- Robin Hood Foundation Benefit-cost ration (Robin Hood Foundation, 2004)
- Social Return on Investment (SRI, Pacific Community Ventures, 2000)
In her PHD report, Karen Maas comes up with detailed recommendations and guidelines. As of 2010 Karen Maas is Scientific Director of CSR education and assistant Professor at Erasmus Centrefor Strategic Philantrophie (www.ecsp.nl). In this role she will continue her research in this area, sharing experiences with students and enterprises.
Karen Maas PHD, Scientific Director of CSR Education at Erasmus University Rotterdam.
Dutch Industry Experiences
Representatives of Sustainability Industry Leaders joined Karen Maas and shared their experiences on ‘how to create good and effective CSR strategies’. Speakers were : TNT (Peter Bakker), DSM (Ben van Dijk) and Rabobank (Bouwe Taverne) and Ernst & Young (Dick van de Waard).
‘Moving the world’, TNTs voluntary emergency logistics activity, is widely known. TNT employees (167k worldwide) are extremely proud of it, tells CEO Peter Bakker. The voluntary activities however are only valid if all other core business activities are aligned with the CSR goals. And should be adapted according to the changing environments of the company. For instance, by opening new operational centers in India, TNT has been faced to more mortal traffic employee incidents. To protect TNT employees in India and to improve the general safety on Indian roads, TNT has become member of the association that promotes traffic safety. An ambitious objective is to decrease CO2 emissions by 45% in 2020 (compared to 1995). TNT is organising worldwide driver contests in a friendly contest to encourage energy efficient drivers. Peter Bakker aims for stronger legislation on CSR reporting as ‘everybody is doing something different’. He also emphasises the key role of empowerment of employees. Bakker recently changes his Porsche for a Toyota Prius to set an exmple. However, he adds, CSR is not about hybride cars nor technical solutions : it is all about people and their behaviour.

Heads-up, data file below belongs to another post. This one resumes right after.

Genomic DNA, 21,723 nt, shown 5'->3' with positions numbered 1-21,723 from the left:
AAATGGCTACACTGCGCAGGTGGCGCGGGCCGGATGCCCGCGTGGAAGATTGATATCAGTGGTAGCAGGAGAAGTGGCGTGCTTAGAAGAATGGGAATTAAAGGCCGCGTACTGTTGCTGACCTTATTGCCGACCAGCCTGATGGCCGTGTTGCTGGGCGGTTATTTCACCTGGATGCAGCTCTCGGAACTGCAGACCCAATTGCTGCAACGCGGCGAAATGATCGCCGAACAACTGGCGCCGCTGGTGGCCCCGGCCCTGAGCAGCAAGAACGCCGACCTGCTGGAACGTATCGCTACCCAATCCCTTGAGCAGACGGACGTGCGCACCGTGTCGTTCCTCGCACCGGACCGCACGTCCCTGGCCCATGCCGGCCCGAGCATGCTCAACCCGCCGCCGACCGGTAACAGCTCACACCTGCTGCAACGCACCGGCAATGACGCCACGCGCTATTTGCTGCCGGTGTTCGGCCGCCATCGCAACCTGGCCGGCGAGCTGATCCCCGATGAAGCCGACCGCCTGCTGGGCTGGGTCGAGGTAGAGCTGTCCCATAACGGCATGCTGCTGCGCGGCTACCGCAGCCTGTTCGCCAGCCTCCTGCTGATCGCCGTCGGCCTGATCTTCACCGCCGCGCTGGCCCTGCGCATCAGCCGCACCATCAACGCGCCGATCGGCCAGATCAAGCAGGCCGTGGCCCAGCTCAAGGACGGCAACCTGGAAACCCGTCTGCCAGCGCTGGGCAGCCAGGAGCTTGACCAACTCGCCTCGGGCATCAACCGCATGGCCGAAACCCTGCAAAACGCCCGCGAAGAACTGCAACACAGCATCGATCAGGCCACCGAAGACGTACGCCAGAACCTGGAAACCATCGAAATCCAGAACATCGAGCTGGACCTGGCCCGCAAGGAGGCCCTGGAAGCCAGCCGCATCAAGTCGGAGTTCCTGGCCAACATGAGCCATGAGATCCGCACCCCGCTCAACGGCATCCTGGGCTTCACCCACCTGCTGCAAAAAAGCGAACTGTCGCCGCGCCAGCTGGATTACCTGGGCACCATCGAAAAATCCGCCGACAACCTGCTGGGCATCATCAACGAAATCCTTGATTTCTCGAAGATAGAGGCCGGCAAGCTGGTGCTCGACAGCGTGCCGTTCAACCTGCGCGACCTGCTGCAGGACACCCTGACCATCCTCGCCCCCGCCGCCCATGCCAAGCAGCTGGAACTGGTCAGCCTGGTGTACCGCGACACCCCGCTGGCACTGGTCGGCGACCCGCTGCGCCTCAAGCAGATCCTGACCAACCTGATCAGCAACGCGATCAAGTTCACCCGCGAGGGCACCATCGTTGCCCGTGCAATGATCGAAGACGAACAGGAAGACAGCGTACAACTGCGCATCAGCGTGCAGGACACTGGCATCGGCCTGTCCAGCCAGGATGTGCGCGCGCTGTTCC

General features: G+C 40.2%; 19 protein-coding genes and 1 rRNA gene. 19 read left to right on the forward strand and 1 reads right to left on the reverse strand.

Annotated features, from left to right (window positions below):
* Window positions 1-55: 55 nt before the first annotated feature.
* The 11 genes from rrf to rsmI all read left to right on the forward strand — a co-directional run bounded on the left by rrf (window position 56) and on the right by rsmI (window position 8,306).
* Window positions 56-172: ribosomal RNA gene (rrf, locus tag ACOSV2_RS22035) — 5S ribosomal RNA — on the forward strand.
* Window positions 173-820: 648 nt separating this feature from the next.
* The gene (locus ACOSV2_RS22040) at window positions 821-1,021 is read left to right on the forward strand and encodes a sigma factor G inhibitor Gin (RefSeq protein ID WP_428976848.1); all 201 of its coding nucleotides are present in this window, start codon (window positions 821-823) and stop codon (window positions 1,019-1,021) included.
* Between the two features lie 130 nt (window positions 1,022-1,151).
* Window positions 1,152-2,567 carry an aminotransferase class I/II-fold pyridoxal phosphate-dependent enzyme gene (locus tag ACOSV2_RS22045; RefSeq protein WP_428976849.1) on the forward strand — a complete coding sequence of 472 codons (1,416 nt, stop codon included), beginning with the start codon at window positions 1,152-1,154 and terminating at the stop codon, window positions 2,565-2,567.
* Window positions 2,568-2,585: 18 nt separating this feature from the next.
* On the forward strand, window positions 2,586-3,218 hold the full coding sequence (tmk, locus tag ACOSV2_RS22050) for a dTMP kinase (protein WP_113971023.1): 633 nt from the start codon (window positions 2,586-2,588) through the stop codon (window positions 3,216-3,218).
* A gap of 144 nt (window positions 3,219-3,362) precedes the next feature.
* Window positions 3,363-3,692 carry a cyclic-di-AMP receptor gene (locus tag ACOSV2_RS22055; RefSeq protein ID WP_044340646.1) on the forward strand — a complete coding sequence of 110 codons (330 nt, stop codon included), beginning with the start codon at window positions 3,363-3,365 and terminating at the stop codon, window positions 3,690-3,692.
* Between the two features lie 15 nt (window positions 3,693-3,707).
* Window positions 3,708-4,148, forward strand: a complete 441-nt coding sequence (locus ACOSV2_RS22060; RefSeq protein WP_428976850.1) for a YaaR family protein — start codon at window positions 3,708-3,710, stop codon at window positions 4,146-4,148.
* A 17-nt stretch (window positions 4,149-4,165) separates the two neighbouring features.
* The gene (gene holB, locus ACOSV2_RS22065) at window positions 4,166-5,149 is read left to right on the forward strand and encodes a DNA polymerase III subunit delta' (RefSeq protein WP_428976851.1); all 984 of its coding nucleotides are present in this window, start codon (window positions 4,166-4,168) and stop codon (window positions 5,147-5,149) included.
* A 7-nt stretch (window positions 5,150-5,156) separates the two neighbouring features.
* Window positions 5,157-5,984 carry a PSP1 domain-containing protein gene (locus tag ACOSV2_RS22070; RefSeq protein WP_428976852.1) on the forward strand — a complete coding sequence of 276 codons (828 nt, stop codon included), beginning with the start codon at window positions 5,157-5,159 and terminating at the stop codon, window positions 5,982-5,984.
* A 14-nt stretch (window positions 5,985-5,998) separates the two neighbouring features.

CEO Peter Bakker of TNT Group
At DSM, the ‘Green Bonus’ helps to push Eco Innovation. The ‘Green Bonus’ for top managers is a promising tool to increase the effectiveness of sustainability goals, explains Director Special Projects Ben van Dijk. 50% of the variable bonus is related to sustainability. Some elements : (1) 70% of the new product launches should be defined as ‘Eco +’ products (2) Energy consumption should be down 2% per year, (3) Employee Engagement should be above a certain level. The debate on Green Bonus with shareholders and Advisory Board has been extensive but constructive. Eventually all agreed with the new remuneration guidelines, as the new rule would be for the benefit of DSM and society. To read more about Sustainable Innovation Best Practices, click here.